I think it’s not so much a matter of smart/stupid. It is about indoctrination from birth. It is not coincidence that kids take on the religion of their parents. Of course some will be the sort that ultimately make a different choice down the road. It comes down to whether or not you are the sort of person that demands hard evidence as in God appears on a cloud and the whole world sees it. Which, of course, is not necessarily proof that that being was the creator of all. Soft evidence as in look around you at the beauty of the world and that proves God exists. Some, myself included, would call that no evidence.
Lastly, are those that just believe because they feel it’s true. We are certainly living in the era of this belief. If you look at the number of things people now believe, not only with no evidence, but with actual hard evidence that the opposite is a fact. All the hot button issues of the day seem to fall under this category, from climate change to vaccines, people believe what they “feel”is true rather that what the facts show.
Happy times! ?

Iowaguitar Level 6 July 15, 2018
3

Human beings are intellectual beings but we are also emotional beings and just as our minds are hungry for knowledge so too are our hearts hungry for love. Science feeds our hunger for knowledge but does not sate the heart's need for love but religion does.
Religion drives away the fear of our own mortality, it gives a sense of order to the world and our place in it, it gives meaning and purpose where there would otherwise be chaos and it gives eternal love from an omnipotent and omniscient creator being who loved us so much that he created us in his own image. Just because this is a completely delusional pile of horseshit doesn't mean that it isn't comforting in the same way that a security blanket comforts a child while not providing any real security, just the illusion of security. The very human need for a sense of security and order and purpose and love are what make people willing to set aside their logical mind and believe in religion to soothe their emotional hearts.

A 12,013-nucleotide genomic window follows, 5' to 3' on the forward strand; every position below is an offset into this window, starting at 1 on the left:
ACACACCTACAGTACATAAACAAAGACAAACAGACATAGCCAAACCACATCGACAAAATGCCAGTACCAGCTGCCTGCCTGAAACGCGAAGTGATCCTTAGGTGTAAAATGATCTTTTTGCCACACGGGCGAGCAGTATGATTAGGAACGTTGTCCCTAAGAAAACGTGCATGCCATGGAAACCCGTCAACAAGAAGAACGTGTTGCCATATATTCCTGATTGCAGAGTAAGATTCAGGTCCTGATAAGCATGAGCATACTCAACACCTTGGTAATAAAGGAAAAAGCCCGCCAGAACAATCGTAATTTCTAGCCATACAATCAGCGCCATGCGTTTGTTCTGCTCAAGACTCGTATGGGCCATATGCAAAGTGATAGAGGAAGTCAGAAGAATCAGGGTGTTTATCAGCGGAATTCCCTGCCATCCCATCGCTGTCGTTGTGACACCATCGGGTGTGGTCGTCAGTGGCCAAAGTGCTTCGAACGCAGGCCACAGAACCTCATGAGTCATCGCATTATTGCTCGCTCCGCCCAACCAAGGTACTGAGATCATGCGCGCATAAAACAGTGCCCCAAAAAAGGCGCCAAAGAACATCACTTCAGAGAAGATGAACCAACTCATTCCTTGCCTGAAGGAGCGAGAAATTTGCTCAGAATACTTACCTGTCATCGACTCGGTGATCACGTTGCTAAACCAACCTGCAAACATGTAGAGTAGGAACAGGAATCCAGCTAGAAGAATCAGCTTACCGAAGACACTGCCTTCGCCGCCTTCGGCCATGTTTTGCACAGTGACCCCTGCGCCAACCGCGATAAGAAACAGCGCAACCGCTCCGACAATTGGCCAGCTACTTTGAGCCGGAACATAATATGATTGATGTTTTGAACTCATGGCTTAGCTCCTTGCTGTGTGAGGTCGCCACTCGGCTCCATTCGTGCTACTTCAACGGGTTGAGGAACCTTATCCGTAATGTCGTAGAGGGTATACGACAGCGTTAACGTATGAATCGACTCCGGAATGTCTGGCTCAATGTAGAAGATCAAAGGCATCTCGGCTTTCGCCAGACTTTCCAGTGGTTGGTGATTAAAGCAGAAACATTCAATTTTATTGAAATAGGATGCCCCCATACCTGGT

Surfpirate Level 8 July 15, 2018

Well spoken my friend.

"Science feeds....." This is one of the most correct statements I've ever heard on the subject. Kudos

@idoubtit You are too kind.

3

Some of the smartest people I've ever met were religious, but as soon as I engaged them on religion they were less smart. So, I've come to believe that belief in religion doesn't come from the rational part of the brain but the emotional child-residue part. I'm sure it's complicated, but essentially that's what it is.

David1955 Level 7 July 15, 2018
3

Politics has made me realize just how common it is for two people to look at the same thing and see somthing completely different, really drives it home.

2

Organized religion is many faceted, and much good has been done under its auspices. But many of its fundamental precepts are aimed at recruitment and the tactics used have proven effective over time. Funny how the same tactics are used by the political right these days; fear and misdirection. Even smart people can be suckered.

jasii100 Level 4 July 15, 2018